Artificial intelligence and intellectual property rights: the USPTO DABUS decision

Is an invention autonomously generated by artificial intelligence patentable? This is a question that is being studied including by the United States Patent and Trade Mark Office (USPTO) which launched an investigation into issues associated with patenting artificial intelligence inventions. In the meantime, the USPTO just released a decision denying the application for a such a patent holding that under the U.S. patent law, 35 USC §§ 1 et seq. an inventor must be a natural person.

The decision was based on an application listing a single inventor with the given name “[DABUS]” and the family name “(Invention generated by artificial intelligence).” The application was for an invention conceived by a “creativity machine” named “DABUS” which claimed it should be named as the inventor.

According to the petition, which was advanced by The Artificial Inventor Project, a project that seeks intellectual property rights for the autonomous output of artificial intelligence, the invention was generated by a machine named “DABUS.” This “creativity machine” was programmed as a series of neural networks that have been trained with general information to independently create the invention. DABUS was not created to solve any particular problem, and it was not trained on any special data relevant to the invention. Instead, it was the machine, not a person, which recognized the novelty and salience of the instant invention.

The petitioner contended that inventorship should not be limited to natural persons and, therefore, the naming of DABUS as the inventor in the application was proper. The petitioner accepted that an AI system could not under current law own property including the property rights in inventions the machine itself created. This further called into question whether an assignment document satisfied the requirements of the applicable law and the ability of the assignee to even file the application.

In rendering the decision, the USPTO referred to a number of provisions in the U.S. patent statute including the definition of “inventor” which means “the individual or, if a joint invention, the individuals collectively who invented or discovered the subject matter of the invention”. It also referred to other provisions including 35 U.S.C. § 101 which prescribes who can obtain a patent which states “Whoever invents or discovers any new and useful process, machine, manufacture, or composition of matter, or any new and useful improvement thereof, may obtain a patent therefor, subject to the conditions and requirements of this title.”

The petition was dismissed and the decision was affirmed on reconsideration. According to the USPTO:

To the extent the petitioner argues that an “inventor” could be construed to cover machines, the patent statutes preclude such a broad interpretation. Title 35 of the United States Code consistently refers to inventors as natural persons. For example, 35 U.S.C. § 101 states “Whoever invents or discovers any new and useful process, machine, manufacture, or composition of matter…may obtain a patent therefore, subject to the conditions and requirements of this title” (emphasis added). “Whoever” suggests a natural person.9 35 U.S.C. § 115 similarly refers to individuals and uses pronouns specific to natural persons—”himself” and “herself”—when referring to the “individual” who believes himself or herself to be the original inventor or an original joint inventor of a claimed invention in the application. It further states that the inventor who executes an oath or declaration must be a “person.”11 Other sections of Title 35 take the same approach.12 Therefore, interpreting “inventor” broadly to encompass machines would contradict the plain reading of the patent statutes that refer to persons and individuals.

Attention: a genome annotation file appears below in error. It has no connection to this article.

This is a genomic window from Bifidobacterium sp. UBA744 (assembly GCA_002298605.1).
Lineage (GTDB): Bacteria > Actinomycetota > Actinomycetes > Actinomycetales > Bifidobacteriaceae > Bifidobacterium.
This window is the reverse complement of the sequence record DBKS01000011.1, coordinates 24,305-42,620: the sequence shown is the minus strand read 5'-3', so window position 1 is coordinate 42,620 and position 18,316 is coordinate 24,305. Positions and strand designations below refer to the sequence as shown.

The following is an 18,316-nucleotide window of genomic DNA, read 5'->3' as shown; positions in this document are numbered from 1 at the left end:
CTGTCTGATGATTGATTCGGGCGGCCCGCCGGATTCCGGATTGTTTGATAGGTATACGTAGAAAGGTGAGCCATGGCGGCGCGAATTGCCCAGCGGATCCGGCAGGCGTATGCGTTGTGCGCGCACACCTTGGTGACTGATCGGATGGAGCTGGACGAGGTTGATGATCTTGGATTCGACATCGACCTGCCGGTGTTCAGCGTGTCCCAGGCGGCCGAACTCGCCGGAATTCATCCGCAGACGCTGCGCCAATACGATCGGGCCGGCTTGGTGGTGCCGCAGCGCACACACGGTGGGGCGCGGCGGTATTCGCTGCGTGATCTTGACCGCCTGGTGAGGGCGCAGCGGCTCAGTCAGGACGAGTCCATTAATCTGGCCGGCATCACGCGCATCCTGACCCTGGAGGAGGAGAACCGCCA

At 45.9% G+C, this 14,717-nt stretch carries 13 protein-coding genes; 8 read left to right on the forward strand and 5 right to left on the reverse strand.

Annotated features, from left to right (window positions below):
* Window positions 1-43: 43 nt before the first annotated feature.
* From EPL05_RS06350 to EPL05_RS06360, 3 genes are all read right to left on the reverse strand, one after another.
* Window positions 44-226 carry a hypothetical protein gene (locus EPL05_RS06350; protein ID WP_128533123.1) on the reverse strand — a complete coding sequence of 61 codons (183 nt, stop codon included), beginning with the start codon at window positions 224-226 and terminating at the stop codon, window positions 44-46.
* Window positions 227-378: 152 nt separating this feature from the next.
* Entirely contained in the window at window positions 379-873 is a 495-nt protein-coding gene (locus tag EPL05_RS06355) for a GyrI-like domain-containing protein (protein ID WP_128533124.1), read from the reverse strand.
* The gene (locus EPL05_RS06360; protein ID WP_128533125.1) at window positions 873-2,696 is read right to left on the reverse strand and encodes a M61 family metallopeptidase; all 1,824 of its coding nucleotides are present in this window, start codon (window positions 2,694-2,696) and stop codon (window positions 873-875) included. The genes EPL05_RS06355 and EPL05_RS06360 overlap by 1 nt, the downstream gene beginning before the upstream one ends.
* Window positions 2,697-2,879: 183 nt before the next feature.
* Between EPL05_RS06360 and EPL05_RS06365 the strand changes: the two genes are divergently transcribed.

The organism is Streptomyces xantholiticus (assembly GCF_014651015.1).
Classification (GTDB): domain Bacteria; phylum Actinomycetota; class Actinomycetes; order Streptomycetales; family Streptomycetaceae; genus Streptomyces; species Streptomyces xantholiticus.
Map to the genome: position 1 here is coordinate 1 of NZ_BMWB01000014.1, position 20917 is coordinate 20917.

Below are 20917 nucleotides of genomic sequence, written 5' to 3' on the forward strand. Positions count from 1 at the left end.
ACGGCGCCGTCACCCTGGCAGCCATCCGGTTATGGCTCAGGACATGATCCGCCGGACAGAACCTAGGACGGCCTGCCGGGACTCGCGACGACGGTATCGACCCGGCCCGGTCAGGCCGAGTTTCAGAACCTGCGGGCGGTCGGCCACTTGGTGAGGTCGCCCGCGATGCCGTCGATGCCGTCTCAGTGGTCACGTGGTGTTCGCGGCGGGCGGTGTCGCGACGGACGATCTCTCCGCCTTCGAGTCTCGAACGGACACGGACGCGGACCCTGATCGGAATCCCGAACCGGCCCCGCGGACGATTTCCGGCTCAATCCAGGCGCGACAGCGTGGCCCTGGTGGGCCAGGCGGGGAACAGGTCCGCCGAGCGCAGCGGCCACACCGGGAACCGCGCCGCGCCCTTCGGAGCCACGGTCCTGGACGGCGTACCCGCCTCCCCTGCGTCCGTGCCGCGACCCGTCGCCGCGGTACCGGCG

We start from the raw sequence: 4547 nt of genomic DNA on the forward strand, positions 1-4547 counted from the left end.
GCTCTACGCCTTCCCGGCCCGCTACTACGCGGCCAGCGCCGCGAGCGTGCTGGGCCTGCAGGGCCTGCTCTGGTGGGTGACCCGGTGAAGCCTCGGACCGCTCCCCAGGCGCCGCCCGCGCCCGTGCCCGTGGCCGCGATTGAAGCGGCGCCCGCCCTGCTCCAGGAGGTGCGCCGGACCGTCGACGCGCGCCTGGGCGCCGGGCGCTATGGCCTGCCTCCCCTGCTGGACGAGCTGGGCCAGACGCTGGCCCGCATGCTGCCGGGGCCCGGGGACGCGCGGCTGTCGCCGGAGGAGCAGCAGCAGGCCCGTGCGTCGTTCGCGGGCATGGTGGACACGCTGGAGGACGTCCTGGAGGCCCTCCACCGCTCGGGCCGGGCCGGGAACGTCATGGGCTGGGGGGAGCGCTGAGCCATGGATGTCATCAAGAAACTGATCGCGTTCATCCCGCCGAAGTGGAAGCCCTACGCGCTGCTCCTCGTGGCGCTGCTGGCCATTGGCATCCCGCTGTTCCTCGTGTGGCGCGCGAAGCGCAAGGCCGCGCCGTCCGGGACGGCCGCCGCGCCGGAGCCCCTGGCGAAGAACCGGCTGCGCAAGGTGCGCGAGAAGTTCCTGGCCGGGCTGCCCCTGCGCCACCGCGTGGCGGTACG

The USPTO then referred to some other U.S. cases that, while not dealing with AI inventions, touched on the requirement that an inventor be a natural person.

In addition, the U.S. Court of Appeals for the Federal Circuit (Federal Circuit) has explained that the patent laws require that an inventor be a natural person. For example, in Univ. of Utah v Max-Planck-Gesellschaft zur Forderung der Wissenschaften e.V.,13 the Federal Circuit explained that a state could not be an inventor, stating—The inventors of a patent are “the individual or, if a joint invention, the individuals collectively who invented or discovered the subject matter of the invention.” 35 U.S.C. § 100(f). It is axiomatic, that inventors are the individuals that conceive of the invention:

Conception is the touchstone of inventorship, the completion of the mental part of invention. It is the formation in the mind of the inventor, of a definite and permanent idea of the complete and operative invention, as it is hereafter to be applied in practice. Conception is complete only when the idea is so clearly defined in the inventor’s mind that only ordinary skill would be necessary to reduce the invention to practice, without extensive research or experimentation. [Conception] is a mental act. . . .

Burroughs Wellcome Co. v. Barr Labs., Inc., 40 F.3d 1223, 1227-28 (Fed.Cir.1994) (internal quotation marks and citations omitted). To perform this mental act, inventors must be natural persons and cannot be corporations or sovereigns…